David Kreutzer is a labor market expert at the Heritage Foundation and was sent to review operations at the EPA as part of the Trump transition team. During his two months on the transition, he saw a number of projects at EPA that he said did not align with the chartered mission of the agency.

The purpose of the directive, Kreutzer explained, is to ensure that the work undertaken by the agencies is worthwhile, that it provides sufficient benefit for the cost, and is not a distraction from the primary mission of the agency.

"There's a lot of good that can be done by giving a clear-eyed look at the function of agencies across the board," Kreutzer said. "It's a good start to go through, look at everything you do and ... get rid of the stuff that isn't actually generating benefits equal to the costs."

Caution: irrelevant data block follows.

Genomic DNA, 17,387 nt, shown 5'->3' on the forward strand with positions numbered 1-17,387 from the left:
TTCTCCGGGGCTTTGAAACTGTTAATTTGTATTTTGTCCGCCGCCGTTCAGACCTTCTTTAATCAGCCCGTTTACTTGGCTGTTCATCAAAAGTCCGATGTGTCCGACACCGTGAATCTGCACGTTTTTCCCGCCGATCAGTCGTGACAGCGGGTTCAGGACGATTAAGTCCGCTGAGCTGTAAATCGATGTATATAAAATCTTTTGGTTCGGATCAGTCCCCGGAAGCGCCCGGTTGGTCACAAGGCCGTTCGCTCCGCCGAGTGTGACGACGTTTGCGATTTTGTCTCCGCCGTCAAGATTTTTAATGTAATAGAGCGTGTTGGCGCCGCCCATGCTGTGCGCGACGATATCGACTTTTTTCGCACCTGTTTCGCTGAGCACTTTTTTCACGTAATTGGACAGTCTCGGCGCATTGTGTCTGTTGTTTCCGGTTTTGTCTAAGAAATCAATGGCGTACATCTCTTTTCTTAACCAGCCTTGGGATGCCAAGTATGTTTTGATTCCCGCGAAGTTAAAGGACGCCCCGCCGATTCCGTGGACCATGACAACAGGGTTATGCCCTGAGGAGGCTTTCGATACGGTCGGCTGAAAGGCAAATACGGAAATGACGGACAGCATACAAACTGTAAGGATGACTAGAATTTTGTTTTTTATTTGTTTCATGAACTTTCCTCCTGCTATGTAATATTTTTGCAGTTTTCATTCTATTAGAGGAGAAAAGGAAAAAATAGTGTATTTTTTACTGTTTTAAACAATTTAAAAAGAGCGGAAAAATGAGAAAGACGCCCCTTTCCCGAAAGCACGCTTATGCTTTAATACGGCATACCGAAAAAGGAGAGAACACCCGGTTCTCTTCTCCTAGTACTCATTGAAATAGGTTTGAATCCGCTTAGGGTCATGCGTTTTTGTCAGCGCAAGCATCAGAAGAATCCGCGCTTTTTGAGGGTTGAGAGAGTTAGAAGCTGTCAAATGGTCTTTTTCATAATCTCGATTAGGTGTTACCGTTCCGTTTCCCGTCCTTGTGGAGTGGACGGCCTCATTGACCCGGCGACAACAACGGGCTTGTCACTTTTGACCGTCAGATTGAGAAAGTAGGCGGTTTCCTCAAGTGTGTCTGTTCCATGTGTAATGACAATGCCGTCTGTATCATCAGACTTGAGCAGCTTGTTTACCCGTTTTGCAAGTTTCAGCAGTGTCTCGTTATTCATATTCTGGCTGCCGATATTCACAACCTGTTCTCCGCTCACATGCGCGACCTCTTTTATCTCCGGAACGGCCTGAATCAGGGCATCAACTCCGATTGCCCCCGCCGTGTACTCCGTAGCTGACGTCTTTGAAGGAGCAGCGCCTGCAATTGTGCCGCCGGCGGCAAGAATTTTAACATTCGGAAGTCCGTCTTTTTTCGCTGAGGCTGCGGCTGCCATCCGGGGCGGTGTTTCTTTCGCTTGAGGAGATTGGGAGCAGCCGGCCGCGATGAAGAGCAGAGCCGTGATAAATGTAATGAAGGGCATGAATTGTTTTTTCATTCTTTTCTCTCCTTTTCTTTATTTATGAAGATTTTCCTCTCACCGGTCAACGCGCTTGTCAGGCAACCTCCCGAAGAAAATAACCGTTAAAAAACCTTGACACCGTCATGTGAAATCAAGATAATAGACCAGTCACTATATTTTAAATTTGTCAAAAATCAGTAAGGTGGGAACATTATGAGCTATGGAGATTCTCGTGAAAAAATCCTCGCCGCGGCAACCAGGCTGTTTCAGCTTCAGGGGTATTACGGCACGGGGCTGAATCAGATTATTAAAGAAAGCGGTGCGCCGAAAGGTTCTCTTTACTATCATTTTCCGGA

Previous administrations have had a similar mission to make government smaller and met with some success, but Trump's "blank piece of paper" approach could make this attempt at reform different.

"In this case there's a more realistic view about the role of government, the role of regulations," Kreutzer said, "to get [government] back to those projects and regulations that have a definitive and documentable positive impact."